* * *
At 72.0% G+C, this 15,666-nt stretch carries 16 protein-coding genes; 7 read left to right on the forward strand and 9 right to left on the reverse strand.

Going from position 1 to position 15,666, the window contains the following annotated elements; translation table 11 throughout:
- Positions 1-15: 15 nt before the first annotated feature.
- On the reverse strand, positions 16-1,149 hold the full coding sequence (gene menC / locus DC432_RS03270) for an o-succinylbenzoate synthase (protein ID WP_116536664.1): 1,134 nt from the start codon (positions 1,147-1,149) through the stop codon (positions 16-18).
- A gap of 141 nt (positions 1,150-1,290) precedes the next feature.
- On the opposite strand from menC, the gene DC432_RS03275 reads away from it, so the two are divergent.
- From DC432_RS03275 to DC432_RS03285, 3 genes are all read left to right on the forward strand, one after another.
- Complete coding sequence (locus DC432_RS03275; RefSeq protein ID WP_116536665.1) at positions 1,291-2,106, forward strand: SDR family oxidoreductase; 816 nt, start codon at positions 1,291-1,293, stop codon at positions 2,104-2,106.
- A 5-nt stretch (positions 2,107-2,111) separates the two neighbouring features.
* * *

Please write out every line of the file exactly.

At 72.0% G+C, this 15,666-nt stretch carries 16 protein-coding genes; 7 read left to right on the forward strand and 9 right to left on the reverse strand.

Going from position 1 to position 15,666, the window contains the following annotated elements; translation table 11 throughout:
- Positions 1-15: 15 nt before the first annotated feature.
- On the reverse strand, positions 16-1,149 hold the full coding sequence (gene menC / locus DC432_RS03270) for an o-succinylbenzoate synthase (protein ID WP_116536664.1): 1,134 nt from the start codon (positions 1,147-1,149) through the stop codon (positions 16-18).
- A gap of 141 nt (positions 1,150-1,290) precedes the next feature.
- On the opposite strand from menC, the gene DC432_RS03275 reads away from it, so the two are divergent.
- From DC432_RS03275 to DC432_RS03285, 3 genes are all read left to right on the forward strand, one after another.
- Complete coding sequence (locus DC432_RS03275; RefSeq protein ID WP_116536665.1) at positions 1,291-2,106, forward strand: SDR family oxidoreductase; 816 nt, start codon at positions 1,291-1,293, stop codon at positions 2,104-2,106.
- A 5-nt stretch (positions 2,107-2,111) separates the two neighbouring features.